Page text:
THE BLOG

Here's Why I Consider It Essential to Vote, But Don't Think Compulsory Voting Is the Answer!

21/04/2015 17:21 BST | Updated 21/06/2015 10:59 BST

With the 2015 General Election looming large, there seems little doubt that it will be a close one. I stood as an Independent Candidate in the previous 2 elections, I'm not standing this time ( I thought I'd get that out of the way)

Also important to state that in this article I'm not going to try to convince you to vote in a particular way.

No, in this article I want to address something I see mentioned a lot on social media...

Many people shy away from posting on social media about their political views, because it can alienate people, maybe leading to slanging matches and even breakdown of friendships.

People seem braver though, when it comes to posting about how useless all the candidates are, that they wish there was a 'none of the above' option on the ballot, that they were going to protest by spoiling their ballot, or not going to vote at all.

How about 'it won't make any difference,' or 'they're all the same.' Do you see those posts too?

Hmm...

Now, while I'm politically engaged, I can understand that other people aren't. What I have trouble with understanding, is when people say all the candidates are the same, but then ask 'who is even standing locally?'

Well, how about finding out who is standing locally, rather than simply dismissing them all?

If you say your vote doesn't make a difference, is it possible that there are enough non voters in your constituency to win the whole seat? That's the case in my constituency, and that swathe of no voters contains *all* the people that said their vote wouldn't make a difference!

Some people say that you have to vote, that you have to vote because that right was fought and died for, that if you don't vote you can't complain. I used to hold both those views, and while the right to vote was indeed fought and died for, it's also a right to choose *not* to vote.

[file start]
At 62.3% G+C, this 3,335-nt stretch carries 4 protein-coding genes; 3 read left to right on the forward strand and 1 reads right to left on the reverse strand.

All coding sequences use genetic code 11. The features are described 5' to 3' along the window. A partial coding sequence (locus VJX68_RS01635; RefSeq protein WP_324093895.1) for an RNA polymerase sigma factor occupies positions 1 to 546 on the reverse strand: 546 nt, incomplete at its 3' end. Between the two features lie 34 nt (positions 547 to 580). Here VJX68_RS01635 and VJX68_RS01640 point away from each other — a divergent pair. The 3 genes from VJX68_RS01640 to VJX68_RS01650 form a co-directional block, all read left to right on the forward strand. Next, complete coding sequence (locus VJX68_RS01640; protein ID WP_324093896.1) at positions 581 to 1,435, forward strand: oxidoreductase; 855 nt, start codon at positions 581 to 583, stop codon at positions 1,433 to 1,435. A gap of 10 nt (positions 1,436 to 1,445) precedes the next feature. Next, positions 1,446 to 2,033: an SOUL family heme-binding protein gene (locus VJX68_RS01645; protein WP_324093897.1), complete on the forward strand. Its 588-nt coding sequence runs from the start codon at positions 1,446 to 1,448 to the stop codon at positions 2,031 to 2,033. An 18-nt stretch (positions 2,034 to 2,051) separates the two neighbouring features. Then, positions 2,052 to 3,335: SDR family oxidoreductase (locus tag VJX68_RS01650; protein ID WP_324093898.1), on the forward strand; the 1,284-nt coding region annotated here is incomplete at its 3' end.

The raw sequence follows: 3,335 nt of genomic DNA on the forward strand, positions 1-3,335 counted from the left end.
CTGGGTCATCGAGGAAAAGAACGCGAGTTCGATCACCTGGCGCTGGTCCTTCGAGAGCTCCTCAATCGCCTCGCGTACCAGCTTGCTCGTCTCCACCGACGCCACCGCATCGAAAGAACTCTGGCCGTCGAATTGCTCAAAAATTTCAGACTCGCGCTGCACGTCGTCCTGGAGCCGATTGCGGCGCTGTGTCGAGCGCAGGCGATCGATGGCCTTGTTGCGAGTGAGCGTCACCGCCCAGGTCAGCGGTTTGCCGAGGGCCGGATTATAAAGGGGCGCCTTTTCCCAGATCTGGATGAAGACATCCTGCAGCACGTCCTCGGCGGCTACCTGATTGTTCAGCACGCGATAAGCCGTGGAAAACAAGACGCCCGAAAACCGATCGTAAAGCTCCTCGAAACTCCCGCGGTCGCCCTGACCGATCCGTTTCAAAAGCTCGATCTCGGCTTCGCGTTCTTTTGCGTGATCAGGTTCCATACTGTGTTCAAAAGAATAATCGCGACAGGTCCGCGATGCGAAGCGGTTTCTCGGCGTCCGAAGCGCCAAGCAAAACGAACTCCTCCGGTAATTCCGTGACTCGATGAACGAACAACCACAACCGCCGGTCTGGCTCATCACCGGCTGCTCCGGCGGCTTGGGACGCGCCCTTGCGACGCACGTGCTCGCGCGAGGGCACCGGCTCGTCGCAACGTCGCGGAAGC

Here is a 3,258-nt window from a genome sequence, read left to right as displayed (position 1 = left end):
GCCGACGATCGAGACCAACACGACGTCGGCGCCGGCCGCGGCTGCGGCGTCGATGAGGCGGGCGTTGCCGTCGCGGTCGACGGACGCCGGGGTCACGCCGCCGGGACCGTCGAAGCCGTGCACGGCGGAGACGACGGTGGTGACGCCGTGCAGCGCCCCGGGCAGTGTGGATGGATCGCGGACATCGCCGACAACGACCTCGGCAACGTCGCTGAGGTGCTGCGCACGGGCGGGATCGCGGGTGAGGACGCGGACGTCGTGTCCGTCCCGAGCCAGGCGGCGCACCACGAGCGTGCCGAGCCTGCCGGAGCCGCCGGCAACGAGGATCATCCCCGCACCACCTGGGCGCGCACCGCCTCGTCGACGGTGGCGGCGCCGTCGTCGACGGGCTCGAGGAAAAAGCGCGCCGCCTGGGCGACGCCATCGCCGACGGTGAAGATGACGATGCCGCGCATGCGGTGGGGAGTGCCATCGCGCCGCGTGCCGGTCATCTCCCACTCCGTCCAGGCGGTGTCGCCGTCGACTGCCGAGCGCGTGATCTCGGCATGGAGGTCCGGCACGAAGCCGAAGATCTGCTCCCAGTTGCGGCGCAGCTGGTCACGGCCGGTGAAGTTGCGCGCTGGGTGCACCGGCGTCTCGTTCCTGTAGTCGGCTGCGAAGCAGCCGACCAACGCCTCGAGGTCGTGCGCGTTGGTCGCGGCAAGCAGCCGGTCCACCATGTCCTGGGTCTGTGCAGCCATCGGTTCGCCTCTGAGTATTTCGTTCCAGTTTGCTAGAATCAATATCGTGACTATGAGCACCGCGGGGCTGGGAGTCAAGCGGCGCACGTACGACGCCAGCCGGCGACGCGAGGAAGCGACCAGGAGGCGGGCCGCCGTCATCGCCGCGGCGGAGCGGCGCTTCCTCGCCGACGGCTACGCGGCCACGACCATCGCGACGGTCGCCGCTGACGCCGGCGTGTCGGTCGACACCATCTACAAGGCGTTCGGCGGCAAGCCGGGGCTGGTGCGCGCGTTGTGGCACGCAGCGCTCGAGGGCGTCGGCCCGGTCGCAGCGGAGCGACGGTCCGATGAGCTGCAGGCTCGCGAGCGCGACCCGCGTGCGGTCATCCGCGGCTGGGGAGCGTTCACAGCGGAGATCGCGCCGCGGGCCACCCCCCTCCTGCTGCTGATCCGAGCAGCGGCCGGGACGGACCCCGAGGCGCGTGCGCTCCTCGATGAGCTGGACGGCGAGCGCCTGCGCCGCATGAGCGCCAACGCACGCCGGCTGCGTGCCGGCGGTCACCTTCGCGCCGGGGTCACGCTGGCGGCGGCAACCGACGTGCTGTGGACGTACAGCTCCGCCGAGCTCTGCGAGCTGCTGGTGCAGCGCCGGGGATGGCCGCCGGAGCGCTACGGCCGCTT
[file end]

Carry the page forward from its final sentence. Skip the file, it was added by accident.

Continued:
As you can see, I think it's vital to take part by voting, but if none of the candidate make a positive claim to your vote, should you be forced to vote?

I don't think compulsory voting is the answer. If someone was voting because they legally had to, when they don't want to, I think they'll do one of two things...

They'd either simply draw or scribble on the ballot paper, which would surely be a waste of time all round, or, and this is where it gets really dangerous, they might just put a cross next to *any* name.

How many would choose to just tick the first name on the list? The candidates are listed alphabetically, which would lead to a whole load of candidates called Aaron Aardvark.

That's dangerous, because it might lead to election results which do not reflect people's votes. People could argue that our current 'first past the post ' system is already skewed, and while I probably agree with that, it's not as potentially dangerous as random voting!

So, with the model of either big party winning a big majority seemingly gone, we are currently in a position where votes count. The votes for the smaller parties vote.

Vote for what you believe in I've never been a fan of tactical voting. Vote for what you believe in, and it will show in the results. If you don't fell engaged enough to vote, *get* yourself engaged! Ask questions, find out anything you feel you need to know.

You don't have to vote, I don't think compulsory voting is the answer. If you choose not to vote, that's your right to choose that, but I think it's the wrong choice.

I'd love to hear what you think!

Follow me on facebook.com/thegreatgordino

Visit my blog thegreatgordino.com